A local nonprofit strives to change the way we think

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A local nonprofit strives to change the way we think

Gapastione opens up with an inspiring talk to the audience before the film starts.

Gapastione opens up with an inspiring talk to the audience before the film starts.

Evan Ajuria

Gapastione opens up with an inspiring talk to the audience before the film starts.

Evan Ajuria

Evan Ajuria

Gapastione opens up with an inspiring talk to the audience before the film starts.

Evan Ajuria, Staff Writer

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BraveMaker is an emerging nonprofit based out of Redwood City, seeking to make a difference in not only the way we look at each other, but the way we look at change. Its goal is to provide a platform for filmmakers to share brave stories centered on injustice and discrimination.

On March 25, BraveMaker had their fourth monthly screening. Over 150 people attended to view the film and engage in a thought-provoking and educational panel discussion centered around unconscious bias.

A lot has happened since their first screening in December of last year. Since then, Bravemaker has hosted screenings about race, disabilities, sexuality, and most recently, gender and racial bias. Each time, they have managed to draw large diverse crowds well into the hundreds.

I truly believe most of us know there’s work to be done to make our world better, but we get overwhelmed and we don’t know where to start. I think the first and most simple step it to make the time to listen and learn,” founder and CEO of BraveMaker Tony Gapastione said.

Many members of the Redwood City community have embraced BraveMaker’s vision by showing up to engage, observe and participate in the events each month.

Sheila Cepero from the Redwood City Parks and Arts Foundation saw firsthand how something such as a short film and panel discussion could bring so many people together and spark awareness.

“I absolutely love BraveMaker’s mission to give a voice to issues of discrimination and injustice. These are difficult topics to talk about, and that has affected me personally,” Cepero said. “By having our community watch a movie that highlights one of these important issues, it makes it easier to talk about them. The films help foster communication.”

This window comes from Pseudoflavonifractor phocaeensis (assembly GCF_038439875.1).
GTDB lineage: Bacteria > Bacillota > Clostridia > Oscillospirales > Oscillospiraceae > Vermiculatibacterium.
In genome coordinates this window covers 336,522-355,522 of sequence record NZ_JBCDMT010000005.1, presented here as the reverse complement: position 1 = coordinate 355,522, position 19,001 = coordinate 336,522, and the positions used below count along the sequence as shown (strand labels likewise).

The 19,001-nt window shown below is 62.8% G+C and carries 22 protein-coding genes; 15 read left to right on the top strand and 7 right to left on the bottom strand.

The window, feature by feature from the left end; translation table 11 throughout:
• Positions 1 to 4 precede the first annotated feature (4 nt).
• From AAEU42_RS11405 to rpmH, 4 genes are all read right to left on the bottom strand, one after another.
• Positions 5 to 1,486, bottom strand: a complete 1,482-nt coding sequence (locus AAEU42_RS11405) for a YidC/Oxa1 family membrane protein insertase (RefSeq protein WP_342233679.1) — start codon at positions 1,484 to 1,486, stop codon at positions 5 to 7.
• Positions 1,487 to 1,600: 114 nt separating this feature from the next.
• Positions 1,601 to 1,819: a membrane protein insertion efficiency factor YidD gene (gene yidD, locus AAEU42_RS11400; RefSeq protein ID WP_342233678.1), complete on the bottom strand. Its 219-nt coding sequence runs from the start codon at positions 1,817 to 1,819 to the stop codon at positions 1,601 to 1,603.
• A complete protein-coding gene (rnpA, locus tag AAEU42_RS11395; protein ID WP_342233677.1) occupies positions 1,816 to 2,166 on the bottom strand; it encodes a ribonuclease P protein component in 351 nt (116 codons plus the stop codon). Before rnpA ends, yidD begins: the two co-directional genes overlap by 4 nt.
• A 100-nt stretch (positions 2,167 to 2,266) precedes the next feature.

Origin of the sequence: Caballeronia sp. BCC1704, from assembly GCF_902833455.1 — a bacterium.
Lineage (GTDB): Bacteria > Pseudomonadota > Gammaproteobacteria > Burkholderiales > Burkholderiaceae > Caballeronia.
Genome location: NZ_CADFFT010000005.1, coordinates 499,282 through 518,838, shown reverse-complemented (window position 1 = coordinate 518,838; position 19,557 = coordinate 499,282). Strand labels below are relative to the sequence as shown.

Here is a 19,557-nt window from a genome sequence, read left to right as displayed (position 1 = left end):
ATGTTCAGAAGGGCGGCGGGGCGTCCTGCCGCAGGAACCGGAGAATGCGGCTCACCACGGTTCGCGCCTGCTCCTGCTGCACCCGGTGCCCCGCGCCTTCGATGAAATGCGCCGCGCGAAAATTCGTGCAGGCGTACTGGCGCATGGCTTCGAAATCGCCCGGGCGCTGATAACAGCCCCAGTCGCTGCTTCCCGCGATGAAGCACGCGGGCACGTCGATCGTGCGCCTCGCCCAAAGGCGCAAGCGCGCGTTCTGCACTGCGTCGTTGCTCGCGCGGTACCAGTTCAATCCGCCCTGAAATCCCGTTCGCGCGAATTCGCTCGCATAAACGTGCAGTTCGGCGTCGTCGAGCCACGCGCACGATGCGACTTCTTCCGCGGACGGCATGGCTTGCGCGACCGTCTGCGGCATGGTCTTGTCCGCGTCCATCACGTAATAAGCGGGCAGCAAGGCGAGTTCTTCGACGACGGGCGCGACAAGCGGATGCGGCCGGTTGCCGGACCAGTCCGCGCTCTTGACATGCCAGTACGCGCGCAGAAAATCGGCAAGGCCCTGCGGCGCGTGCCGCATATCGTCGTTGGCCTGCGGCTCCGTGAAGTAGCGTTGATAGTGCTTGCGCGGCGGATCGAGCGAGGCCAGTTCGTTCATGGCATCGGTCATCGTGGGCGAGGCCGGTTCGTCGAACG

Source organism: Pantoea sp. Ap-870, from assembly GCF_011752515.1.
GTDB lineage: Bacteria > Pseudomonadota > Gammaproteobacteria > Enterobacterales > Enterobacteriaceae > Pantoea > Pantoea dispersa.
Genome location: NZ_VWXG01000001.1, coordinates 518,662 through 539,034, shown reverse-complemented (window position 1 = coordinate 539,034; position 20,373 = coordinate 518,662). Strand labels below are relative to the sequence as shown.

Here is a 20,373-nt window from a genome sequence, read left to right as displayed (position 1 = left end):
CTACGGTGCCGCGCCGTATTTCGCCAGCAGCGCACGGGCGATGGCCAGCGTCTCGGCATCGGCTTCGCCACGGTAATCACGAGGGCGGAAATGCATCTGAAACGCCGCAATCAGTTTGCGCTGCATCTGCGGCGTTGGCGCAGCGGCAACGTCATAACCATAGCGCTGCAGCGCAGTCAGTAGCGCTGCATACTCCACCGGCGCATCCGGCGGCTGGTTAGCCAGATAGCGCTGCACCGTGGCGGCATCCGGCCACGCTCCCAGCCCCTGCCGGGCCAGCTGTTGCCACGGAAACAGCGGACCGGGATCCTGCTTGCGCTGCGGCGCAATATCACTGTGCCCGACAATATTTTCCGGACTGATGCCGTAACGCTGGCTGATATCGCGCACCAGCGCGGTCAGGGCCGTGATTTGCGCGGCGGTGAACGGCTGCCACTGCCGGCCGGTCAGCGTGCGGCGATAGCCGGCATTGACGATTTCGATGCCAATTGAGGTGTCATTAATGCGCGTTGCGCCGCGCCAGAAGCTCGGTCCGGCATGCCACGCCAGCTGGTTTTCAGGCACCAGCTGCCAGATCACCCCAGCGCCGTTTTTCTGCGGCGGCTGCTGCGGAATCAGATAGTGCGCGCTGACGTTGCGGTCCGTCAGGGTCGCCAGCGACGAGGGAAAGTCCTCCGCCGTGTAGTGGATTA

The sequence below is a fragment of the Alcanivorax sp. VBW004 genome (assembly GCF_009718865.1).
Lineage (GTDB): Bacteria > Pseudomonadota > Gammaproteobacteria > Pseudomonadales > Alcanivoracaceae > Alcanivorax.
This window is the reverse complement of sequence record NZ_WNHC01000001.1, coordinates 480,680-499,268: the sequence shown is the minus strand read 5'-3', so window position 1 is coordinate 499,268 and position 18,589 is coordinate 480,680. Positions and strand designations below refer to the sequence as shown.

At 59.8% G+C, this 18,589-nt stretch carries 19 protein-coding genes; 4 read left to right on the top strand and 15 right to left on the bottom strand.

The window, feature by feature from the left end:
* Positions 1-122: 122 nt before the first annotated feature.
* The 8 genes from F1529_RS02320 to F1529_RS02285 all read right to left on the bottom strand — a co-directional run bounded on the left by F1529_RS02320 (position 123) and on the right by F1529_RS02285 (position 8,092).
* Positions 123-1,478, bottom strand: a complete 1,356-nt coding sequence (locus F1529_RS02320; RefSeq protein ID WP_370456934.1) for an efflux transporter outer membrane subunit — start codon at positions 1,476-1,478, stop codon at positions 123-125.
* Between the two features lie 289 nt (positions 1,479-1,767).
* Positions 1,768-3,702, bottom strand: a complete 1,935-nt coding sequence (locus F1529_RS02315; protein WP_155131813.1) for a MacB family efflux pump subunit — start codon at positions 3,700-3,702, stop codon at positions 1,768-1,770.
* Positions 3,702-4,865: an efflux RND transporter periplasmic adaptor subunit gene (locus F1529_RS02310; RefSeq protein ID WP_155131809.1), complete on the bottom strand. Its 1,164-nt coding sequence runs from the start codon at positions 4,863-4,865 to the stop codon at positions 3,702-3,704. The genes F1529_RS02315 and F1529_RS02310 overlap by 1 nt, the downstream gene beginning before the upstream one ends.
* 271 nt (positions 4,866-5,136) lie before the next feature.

A lot of volunteer work and commitment has helped pull the event together. The BraveMaker team has been working night and day in an effort to overcome the speed bumps and problems that continuously occur.

“I have worked for for-profit corporations all my life where motivation was easy to identify — monetary compensation, status, job security, etc. Volunteering for nonprofit does not come with any of them,” Yuka Kato, a voluntary team member, said. “It’s been a good opportunity to step back and think, ‘what motivates me? Who and what am I doing this for?’” 

Everyone on the team, including the sponsors, know Bravemaker’s goal and collectively strives to make it work.

“Because I am participating as a volunteer, the amount of work depends on what BraveMaker needs versus my availability,” Kato said. “I have to learn a lot about the nonprofit world, as it has its own rules and regulations that I am not familiar with, plus lots of email and text communication with other team members. Constant communication is critical in working with other volunteers because they all have day jobs and other commitments too.”

In addition to the monthly screenings and panel discussions, BraveMaker is planning to host a local film festival this June in Redwood City.  It is encouraging students and young creatives to join and submit their films, music, or anything else that they want to share.

A Carlmont student who was deeply affected by BraveMaker’s efforts decided to get more involved with its events. In a recent screening, Abigail Alberti volunteered to participate in the panel discussion related to the LGBT community.

“BraveMaker gave me the opportunity to share about my experiences with and what I do for the LGBT community, which is something I am very passionate about. In most places, what a 15-year-old girl has to say wouldn’t matter, but at BraveMaker, they cared about what I had to share and all the work I have done, and that means a lot to me,” Alberti said.

BraveMaker is working on their next film event to be screened at the Fox Theater in downtown Redwood City. The theme is justice reform, there is expected to be lots of enriching and thought-provoking discussions.

“Each screening impacts the community by creating the opportunity to discuss social issues we normally don’t talk about.  Many of the films we feature contain sensitive topics that are uncomfortable to talk about for some people, but going to the screening gives us an excuse to bring it up and talk about it,” Kato said.

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